Another ARPG: The Mana series has always been one that prided itself on a poignant story with beautifully atmospheric music and exploration. Unfortunately, the last time anyone saw this series, it was in the form of Heroes of Mana – which pretty much bombed and caused the series’ fate to be undetermined. The major thing most Mana games had was a robust combat system that not only allowed you to collect and level different weapons but also allowed you to change them out on the fly. As the first few entries featured multiple playable characters, mixing and matching your team’s effectiveness and synergy was always enjoyable. Unfortunately, after the release of the initial title, Secret of Mana, every subsequently released Mana game was given a progressively more critical reception. As the father of the series, Koichi Ishii, left Square Enix back in 2007, the future of this multi-player ARPG is definitely in limbo.
We will never see another Grandia with the spirit of the original series, because, sadly, creator Takeshi Miyaji died in 2011 due to complications from a brain tumor. The five game series was known for the quality of its U.S. voice actors and Mana-like combat in a traditional RPG package. Leveling was much more of a grind and the challenge itself was making sure you had the right tools for the job in every battle you were in. While the parent company, Game Arts, is still alive and kicking, the very critical reception that Grandia Online received (a MMORPG) may unfortunately cause them to think twice before trying for an official fourth game in the series.
8. Chrono Trigger
This is the last Square game, I promise! If you are a fan of RPG games, you have probably heard of the legendary Chrono Trigger or its lesser known sequel Chrono Cross. During a time when turn-based combat was considered a bit of a gamble, considering everyone was using it, these games took an old concept and made it fabulous. Each game has multiple characters who will join your team, depending on which characters are on your team, different attacks could be used as a team. Pretty cool right? The Chrono series also boasts a large assortment of different endings which can be viewed based on decisions made during the story and side quests you completed. While the original game, Chrono Trigger, has had releases on various platforms, talks of any sequels have been coy at best. Shinji Hashimoto, enemy of RPG fans worldwide, was quoted at E3 2009 as saying, “If people want a sequel, they should buy more!” Thanks Shinji.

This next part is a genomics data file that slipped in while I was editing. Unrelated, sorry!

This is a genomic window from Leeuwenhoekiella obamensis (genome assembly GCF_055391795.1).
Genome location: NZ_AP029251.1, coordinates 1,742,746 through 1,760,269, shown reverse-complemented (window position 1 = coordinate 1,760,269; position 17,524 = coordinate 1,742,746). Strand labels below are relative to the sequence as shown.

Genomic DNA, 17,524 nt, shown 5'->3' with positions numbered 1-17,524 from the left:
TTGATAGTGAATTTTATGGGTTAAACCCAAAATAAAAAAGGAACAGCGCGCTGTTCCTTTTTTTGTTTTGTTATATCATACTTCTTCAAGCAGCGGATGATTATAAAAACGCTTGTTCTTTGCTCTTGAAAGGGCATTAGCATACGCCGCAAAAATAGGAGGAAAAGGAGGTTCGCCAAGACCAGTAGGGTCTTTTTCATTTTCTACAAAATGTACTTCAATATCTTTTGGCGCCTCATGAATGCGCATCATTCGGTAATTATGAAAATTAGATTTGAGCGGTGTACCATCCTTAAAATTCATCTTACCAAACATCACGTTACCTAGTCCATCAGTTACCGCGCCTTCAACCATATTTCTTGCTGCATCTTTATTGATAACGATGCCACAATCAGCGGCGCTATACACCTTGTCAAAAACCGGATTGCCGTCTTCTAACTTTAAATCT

9. Breath of Fire
Capcom’s magnum opus is considered to be one of the best not-named-Final-Fantasy RPG series ever. The entire series comes from a time where each individual character offered something new only they could bring to the team. The main character, Ryu, eventually gained the ability to turn into all sorts of kick-ass dragons throughout the game and the fusion feature could even allow you to merge existing characters into a more powerful one. There have been five Breath of Fire titles with only the last one being remembered in an unfavorable light. Capcom, however, has said they have no interest in reviving the series at this time. All hope isn’t lost though, as many other smaller developers have reached out to the publisher to inquire about licensing rights. This could either give us hope to see a new game from Capcom or perhaps a better suited studio.
The Mother series is an unfortunate victim of pride and greed. Pride, because series creator, Shigesato Itoi, refuses to port over his final game or allow changes to the earlier games. Greed, because U.S. copyright laws have put so much pressure onto the series that Nintendo itself would rather let it rot than try to repair any questionable content. The series is currently stalled with a trilogy of games that have explored several ideas – ranging from innocence and corruption to technology and social commentary. In each game, you play as a party of four which has to overcome their own insecurities to save the world against otherwordly evils. While the name Mother may not be something too many people are familiar with, the English name for the second Mother title, Earthbound, is something considerably more visible on U.S. shores. The Mother series brought some interesting concepts to the RPG market, including rolling HP bars and visible enemies on the map that could be ambushed. So where does this series stand? Nintendo knows fans want it. Characters from the last 2 games (Ness and Lucas) have been staples of the Super Smash Bros series. I wouldn’t completely count the series out, as Itoi himself has hinted something is heading to Western markets.